Contaminated material slated for removal
Quebec company contracted to help clean up New Harbour dumpsite
A Quebec company has been awarded a $200,000plus contract by the provincial government to remove some 100 tonnes of PCB contaminated material from the controversial dumpsite in New Harbour.
The material is expected to be removed by the end of this month, according to a presentation delivered at a public meeting in Dildo last week. A copy of the presentation was provided to The Compass by the Department of Environment and Conservation.
The company, Sanexen Environmental Services Inc., specializese in PCB management and dealing with contaminated sites. It will dispose of the materialat an approved treatment facility in Grandes-Piles, Quebec. The facility will treat the PCB material using chemical reduction, said an official with the environment department.
Environment Minister Charlene Johns was not available last week to discuss the clean-up.
It’s the latest in a series of efforts to clean up the dumpsite, which has been making headlines since it was revealed nearly a decade ago that PCB-laden transformers and other contaminated material had been dumped at the site.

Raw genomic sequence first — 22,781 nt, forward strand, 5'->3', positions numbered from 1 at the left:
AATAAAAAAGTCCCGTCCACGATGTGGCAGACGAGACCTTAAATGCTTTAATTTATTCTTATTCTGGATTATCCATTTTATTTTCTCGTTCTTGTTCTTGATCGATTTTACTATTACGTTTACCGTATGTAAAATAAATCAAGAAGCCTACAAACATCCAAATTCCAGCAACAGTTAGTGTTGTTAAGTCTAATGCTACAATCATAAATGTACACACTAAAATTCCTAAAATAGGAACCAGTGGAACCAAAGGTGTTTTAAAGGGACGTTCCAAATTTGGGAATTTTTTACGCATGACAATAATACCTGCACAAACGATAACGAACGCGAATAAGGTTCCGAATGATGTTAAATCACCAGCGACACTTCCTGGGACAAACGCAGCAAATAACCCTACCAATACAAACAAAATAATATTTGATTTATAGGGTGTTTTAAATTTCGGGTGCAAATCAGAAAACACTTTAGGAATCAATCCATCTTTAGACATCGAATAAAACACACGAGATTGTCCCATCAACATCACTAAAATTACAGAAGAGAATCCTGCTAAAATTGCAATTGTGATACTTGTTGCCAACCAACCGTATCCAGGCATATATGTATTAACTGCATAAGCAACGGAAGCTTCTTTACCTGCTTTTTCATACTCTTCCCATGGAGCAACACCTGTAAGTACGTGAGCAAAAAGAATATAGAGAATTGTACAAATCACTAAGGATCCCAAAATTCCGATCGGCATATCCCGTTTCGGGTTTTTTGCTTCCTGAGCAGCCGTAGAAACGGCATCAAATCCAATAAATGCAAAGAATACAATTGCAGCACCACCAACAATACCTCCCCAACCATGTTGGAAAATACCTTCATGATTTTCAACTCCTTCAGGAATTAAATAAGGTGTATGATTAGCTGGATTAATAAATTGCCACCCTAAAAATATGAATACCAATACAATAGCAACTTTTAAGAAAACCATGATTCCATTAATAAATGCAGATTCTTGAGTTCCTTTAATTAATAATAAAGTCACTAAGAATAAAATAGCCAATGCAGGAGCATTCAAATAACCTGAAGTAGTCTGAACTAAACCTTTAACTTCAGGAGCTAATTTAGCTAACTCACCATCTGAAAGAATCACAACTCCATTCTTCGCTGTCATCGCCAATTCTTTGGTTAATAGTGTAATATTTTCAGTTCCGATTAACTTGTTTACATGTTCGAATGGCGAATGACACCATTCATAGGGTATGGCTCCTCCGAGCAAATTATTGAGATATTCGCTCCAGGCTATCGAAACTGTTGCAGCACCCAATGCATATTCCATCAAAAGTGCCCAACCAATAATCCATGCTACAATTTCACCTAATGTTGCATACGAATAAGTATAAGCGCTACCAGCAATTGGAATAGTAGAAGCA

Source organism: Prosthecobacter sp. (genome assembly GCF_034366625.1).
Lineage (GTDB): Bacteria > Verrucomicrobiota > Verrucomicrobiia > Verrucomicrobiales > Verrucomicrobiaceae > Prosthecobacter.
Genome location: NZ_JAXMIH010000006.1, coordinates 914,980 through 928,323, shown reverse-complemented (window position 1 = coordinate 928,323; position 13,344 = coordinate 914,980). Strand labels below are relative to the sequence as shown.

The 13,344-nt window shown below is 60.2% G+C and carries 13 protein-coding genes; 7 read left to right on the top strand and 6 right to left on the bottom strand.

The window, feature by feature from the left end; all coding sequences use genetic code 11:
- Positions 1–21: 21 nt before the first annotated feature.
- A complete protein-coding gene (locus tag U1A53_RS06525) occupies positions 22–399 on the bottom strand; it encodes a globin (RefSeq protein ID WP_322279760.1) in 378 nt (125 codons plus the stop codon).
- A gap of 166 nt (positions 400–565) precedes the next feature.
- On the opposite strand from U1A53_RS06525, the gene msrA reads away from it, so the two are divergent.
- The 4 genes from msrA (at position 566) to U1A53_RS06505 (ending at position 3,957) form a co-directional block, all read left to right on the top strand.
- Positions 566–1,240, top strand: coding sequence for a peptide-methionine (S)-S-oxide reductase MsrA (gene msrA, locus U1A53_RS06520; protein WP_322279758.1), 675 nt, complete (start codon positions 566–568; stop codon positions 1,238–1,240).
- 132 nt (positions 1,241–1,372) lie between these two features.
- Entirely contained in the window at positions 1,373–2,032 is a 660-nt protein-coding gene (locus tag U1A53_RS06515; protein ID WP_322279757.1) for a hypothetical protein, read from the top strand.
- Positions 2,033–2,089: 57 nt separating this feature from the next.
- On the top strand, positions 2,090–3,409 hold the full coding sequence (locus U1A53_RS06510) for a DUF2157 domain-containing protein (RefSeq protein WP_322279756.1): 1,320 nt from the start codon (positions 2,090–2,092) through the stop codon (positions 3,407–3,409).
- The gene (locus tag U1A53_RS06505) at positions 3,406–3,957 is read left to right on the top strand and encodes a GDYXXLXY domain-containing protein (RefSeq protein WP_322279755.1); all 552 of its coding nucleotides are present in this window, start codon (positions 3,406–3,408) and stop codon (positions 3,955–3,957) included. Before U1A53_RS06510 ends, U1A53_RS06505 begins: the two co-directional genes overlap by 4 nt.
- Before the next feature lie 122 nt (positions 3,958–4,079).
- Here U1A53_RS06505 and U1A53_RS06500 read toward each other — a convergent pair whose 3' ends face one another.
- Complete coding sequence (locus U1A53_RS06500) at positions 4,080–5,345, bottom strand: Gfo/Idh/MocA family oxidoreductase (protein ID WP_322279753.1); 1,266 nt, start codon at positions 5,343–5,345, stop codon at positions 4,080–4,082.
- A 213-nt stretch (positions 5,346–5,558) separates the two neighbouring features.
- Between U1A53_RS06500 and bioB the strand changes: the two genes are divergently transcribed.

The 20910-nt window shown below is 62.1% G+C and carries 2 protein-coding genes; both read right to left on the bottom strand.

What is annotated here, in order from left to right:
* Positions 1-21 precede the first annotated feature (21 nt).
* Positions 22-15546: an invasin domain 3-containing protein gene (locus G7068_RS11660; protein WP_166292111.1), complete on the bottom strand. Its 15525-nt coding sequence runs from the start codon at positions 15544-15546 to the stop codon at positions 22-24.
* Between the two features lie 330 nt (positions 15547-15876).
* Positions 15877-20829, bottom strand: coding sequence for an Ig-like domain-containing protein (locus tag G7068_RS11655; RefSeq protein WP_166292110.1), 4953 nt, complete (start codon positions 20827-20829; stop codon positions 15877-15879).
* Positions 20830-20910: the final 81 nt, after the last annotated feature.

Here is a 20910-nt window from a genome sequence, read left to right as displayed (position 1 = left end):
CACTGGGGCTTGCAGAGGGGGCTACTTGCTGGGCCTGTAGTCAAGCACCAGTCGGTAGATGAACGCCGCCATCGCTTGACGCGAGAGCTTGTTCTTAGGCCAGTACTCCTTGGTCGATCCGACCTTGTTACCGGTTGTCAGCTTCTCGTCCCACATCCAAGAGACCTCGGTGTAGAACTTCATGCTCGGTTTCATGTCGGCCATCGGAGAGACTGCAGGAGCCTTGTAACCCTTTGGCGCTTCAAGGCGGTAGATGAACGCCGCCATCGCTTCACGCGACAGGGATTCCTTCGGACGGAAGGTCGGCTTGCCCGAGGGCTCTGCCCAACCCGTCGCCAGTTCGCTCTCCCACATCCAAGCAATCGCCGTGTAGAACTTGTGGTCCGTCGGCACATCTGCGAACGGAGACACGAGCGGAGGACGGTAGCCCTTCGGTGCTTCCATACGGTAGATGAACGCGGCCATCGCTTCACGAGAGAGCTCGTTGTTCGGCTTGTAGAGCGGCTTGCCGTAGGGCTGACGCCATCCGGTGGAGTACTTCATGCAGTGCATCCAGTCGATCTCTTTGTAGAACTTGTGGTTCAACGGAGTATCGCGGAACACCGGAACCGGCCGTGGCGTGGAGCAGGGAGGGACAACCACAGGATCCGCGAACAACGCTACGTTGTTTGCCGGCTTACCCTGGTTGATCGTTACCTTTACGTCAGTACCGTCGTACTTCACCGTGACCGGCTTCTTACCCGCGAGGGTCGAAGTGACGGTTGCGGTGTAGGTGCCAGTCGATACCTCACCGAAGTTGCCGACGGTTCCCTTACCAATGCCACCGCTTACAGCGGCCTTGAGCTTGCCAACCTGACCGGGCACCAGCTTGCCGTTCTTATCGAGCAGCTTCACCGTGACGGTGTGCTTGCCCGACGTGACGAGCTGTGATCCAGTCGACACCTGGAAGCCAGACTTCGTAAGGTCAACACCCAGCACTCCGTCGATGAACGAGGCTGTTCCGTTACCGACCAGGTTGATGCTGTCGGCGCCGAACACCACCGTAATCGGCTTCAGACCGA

The contract is one of a series of steps being taken this year and in 2011, and also includes the completion of groundwater, surface water and sediment sampling. An inspection is also being carried out on the geomembrane storage and leachate collection system.
Future steps include the preparation of a closure plan, compaction and grading, the removal of scrap metal and tires, and a final site closure.
About a dozen area residents attended last week’s meeting, according to Allan Williams, a New Harbour resident who has been lobbying for the past nine years to have the dump cleaned up.
Williams said he wasn’t pleased with the tone of the meeting, and said he left with a lot of unaswered questions. He also criticized the lack of public notice about the meeting.
Williams is especially troubled by the results of soil and water samples. He said the results of tests done in recent months show dramatically lower levels of aluminum, cadmium, copper, lead and manganese in comparison to tests done several years ago.
“ Where did it all go?” Williams asked. “ There’s got to be an explanation, but I didn’t get any answers.”
Williams said he has “ lost faith” in the clean-up process and, without offering any specifics, said he is preparing to step up his campaign.
“ That’s a bombshell in there,” said Williams.